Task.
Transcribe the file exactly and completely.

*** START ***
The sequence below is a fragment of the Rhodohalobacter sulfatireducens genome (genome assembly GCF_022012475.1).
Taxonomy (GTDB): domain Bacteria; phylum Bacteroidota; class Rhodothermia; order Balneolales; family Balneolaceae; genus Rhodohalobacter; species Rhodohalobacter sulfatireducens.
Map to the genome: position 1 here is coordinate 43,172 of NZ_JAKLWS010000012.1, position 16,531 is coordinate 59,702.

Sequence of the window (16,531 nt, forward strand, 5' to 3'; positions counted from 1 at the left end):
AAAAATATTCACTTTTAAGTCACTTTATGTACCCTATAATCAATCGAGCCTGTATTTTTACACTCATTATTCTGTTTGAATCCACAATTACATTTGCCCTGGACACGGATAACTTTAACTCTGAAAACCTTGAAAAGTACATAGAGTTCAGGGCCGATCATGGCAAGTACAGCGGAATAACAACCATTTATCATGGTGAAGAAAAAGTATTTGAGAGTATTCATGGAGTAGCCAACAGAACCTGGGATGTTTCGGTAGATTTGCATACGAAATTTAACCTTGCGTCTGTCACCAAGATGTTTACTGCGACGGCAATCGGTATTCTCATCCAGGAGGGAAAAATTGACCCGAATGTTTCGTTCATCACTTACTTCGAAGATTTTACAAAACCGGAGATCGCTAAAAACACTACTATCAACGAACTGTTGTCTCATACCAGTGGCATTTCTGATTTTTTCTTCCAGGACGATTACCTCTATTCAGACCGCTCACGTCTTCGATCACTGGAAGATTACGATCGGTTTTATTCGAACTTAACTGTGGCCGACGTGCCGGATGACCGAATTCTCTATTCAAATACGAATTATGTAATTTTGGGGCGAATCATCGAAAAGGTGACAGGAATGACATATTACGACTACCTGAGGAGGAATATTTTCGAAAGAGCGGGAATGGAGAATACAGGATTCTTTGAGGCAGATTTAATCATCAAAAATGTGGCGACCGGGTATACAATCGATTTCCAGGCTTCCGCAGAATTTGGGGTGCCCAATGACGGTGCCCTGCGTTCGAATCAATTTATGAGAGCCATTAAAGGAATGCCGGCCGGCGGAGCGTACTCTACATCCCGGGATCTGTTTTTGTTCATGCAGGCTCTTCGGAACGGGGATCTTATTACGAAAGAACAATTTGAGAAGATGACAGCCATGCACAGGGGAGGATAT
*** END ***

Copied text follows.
The sequence below is a fragment of the Rhodohalobacter sulfatireducens genome (genome assembly GCF_022012475.1).
Taxonomy (GTDB): domain Bacteria; phylum Bacteroidota; class Rhodothermia; order Balneolales; family Balneolaceae; genus Rhodohalobacter; species Rhodohalobacter sulfatireducens.
Map to the genome: position 1 here is coordinate 43,172 of NZ_JAKLWS010000012.1, position 16,531 is coordinate 59,702.

Sequence of the window (16,531 nt, forward strand, 5' to 3'; positions counted from 1 at the left end):
AAAAATATTCACTTTTAAGTCACTTTATGTACCCTATAATCAATCGAGCCTGTATTTTTACACTCATTATTCTGTTTGAATCCACAATTACATTTGCCCTGGACACGGATAACTTTAACTCTGAAAACCTTGAAAAGTACATAGAGTTCAGGGCCGATCATGGCAAGTACAGCGGAATAACAACCATTTATCATGGTGAAGAAAAAGTATTTGAGAGTATTCATGGAGTAGCCAACAGAACCTGGGATGTTTCGGTAGATTTGCATACGAAATTTAACCTTGCGTCTGTCACCAAGATGTTTACTGCGACGGCAATCGGTATTCTCATCCAGGAGGGAAAAATTGACCCGAATGTTTCGTTCATCACTTACTTCGAAGATTTTACAAAACCGGAGATCGCTAAAAACACTACTATCAACGAACTGTTGTCTCATACCAGTGGCATTTCTGATTTTTTCTTCCAGGACGATTACCTCTATTCAGACCGCTCACGTCTTCGATCACTGGAAGATTACGATCGGTTTTATTCGAACTTAACTGTGGCCGACGTGCCGGATGACCGAATTCTCTATTCAAATACGAATTATGTAATTTTGGGGCGAATCATCGAAAAGGTGACAGGAATGACATATTACGACTACCTGAGGAGGAATATTTTCGAAAGAGCGGGAATGGAGAATACAGGATTCTTTGAGGCAGATTTAATCATCAAAAATGTGGCGACCGGGTATACAATCGATTTCCAGGCTTCCGCAGAATTTGGGGTGCCCAATGACGGTGCCCTGCGTTCGAATCAATTTATGAGAGCCATTAAAGGAATGCCGGCCGGCGGAGCGTACTCTACATCCCGGGATCTGTTTTTGTTCATGCAGGCTCTTCGGAACGGGGATCTTATTACGAAAGAACAATTTGAGAAGATGACAGCCATGCACAGGGGAGGATAT